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Posted at 09:17 AM ET, 10/20/2006

Should Practices Be Open to the Media?

This is a perpetual battle between media members and sports teams, and the latest skirmish popped up in our area this week. Maryland's leading tackler Wesley Jefferson wore a non-contact jersey during Wednesday's practice, but media members were asked not to mention that fact. The Baltimore Sun, obviously, did not comply. In response, Coach Ralph Friedgen yesterday closed practices to the media until further notice.

A similar situation happened last month in Tennessee, where the local media kept quiet about Vince Young's upcoming first start in an effort not to lose their access to Titans practices. Anonymous Sports Journalists were upset, and bloggers were outraged, while the Tennessean defended its policy: not reporting on things seen in practice that would give opponents a competitive advantage:

Does it create awkward, uncomfortable situations? Certainly it does when it's a story the size of Vince Young getting his first start. But it's ridiculous to suggest that we should have taken some sort of stand and broken a trust that's existed, for some of us, since 1996. It's ridiculous to suggest that Fisher has any control over us.

While Maryland football might not be as high-profile as the Titans, this week's events are sure to draw some national notice. The Big Lead has already jumped on The Post and praised The Sun for what's gone down so far:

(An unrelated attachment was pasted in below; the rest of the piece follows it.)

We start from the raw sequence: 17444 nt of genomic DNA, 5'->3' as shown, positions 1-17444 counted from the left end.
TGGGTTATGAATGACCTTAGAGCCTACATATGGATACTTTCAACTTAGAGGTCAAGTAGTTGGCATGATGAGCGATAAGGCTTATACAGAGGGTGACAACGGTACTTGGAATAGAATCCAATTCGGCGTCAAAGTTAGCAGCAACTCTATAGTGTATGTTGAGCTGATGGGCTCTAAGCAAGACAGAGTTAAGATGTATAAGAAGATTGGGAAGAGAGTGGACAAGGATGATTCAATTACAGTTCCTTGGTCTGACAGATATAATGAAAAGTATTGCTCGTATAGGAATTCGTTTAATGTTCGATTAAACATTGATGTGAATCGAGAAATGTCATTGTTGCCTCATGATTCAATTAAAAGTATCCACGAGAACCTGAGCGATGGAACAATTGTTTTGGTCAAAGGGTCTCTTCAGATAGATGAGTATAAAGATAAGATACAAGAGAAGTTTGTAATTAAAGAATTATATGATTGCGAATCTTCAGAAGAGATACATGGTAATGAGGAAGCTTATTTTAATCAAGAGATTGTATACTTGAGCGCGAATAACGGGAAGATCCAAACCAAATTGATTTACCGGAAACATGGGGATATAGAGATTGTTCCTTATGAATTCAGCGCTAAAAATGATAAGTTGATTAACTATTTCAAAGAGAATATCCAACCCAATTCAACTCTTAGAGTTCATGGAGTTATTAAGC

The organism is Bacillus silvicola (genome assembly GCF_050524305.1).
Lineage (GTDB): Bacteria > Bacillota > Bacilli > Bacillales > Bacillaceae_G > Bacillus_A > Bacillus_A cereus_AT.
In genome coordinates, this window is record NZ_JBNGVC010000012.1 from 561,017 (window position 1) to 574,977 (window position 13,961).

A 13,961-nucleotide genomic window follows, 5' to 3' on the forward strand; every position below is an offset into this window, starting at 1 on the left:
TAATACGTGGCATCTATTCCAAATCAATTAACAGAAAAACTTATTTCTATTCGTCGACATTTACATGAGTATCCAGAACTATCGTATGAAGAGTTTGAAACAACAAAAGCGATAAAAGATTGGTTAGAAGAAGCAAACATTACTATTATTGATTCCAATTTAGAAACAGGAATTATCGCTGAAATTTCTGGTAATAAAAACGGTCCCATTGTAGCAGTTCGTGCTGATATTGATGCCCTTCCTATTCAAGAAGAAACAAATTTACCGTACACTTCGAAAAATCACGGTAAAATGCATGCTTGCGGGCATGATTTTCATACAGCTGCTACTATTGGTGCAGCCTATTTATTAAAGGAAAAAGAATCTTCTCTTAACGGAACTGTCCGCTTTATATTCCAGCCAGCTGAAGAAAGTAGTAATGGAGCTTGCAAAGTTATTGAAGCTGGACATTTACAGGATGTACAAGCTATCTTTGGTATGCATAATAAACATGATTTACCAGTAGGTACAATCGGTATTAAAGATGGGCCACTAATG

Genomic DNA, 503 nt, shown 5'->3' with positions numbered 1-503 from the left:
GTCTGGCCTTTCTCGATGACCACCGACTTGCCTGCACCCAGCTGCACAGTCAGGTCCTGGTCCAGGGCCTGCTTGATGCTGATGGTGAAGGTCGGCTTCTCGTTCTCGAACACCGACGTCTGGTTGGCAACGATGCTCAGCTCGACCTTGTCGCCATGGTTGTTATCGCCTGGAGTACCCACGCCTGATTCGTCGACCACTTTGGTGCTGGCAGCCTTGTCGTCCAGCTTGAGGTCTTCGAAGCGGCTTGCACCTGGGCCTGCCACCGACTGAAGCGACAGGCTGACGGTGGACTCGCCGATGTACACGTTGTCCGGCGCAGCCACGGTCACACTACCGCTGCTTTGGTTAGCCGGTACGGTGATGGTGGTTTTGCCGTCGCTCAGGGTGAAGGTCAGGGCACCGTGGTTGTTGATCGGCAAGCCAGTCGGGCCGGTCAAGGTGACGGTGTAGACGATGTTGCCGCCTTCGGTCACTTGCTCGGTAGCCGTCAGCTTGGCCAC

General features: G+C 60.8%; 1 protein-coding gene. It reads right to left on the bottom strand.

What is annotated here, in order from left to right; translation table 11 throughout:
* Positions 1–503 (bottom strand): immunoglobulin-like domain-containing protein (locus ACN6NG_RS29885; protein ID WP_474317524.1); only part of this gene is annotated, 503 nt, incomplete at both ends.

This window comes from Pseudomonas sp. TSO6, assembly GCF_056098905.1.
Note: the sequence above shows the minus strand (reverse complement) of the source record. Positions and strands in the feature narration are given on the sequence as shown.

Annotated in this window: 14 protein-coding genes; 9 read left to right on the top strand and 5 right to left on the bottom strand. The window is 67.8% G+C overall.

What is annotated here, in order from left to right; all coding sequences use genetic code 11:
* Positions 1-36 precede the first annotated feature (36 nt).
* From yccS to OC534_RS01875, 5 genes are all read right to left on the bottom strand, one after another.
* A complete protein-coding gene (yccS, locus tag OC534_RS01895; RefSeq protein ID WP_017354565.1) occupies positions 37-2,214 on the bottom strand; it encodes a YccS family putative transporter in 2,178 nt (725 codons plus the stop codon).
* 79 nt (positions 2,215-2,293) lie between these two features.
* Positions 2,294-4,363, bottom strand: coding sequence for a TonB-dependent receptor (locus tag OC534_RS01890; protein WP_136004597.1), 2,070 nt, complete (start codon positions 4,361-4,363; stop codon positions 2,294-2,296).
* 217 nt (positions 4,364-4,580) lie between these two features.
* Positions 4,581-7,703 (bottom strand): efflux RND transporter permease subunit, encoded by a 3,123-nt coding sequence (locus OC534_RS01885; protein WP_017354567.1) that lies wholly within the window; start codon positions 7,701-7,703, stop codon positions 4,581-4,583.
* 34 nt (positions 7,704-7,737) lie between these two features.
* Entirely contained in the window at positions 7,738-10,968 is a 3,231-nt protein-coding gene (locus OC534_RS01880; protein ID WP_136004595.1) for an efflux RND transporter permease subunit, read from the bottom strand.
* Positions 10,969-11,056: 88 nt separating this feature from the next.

We scoured the Washington Post's website, but found no mention of the non-contact jersey. Ditto for the Washington Times and the Maryland school paper, The Diamondback. If Maryland were ranked, The Post would have egg on its face. Will it react by boycotting the Terps' homecoming game against NC State?

To some extent, this stuff is probably more interesting to reporters than to fans, but I'm curious what you think, because we claim to be representing "our readers" when we ask for greater access. So, would knowledge of a non-contact jersey worn by a Maryland star be valuable to N.C. State's coaches, or to our readers, or to both? How does USC manage to do pretty well despite opening its practices to the media? Do media members have any right to expect access to practices? As a fan of a team, would you trade away some of the information you get in exchange for greater secrecy for the coaching staff? Was The Sun right for putting Wesley Jefferson's injury in yesterday's paper?

By  |  09:17 AM ET, 10/20/2006

Categories:  College Football

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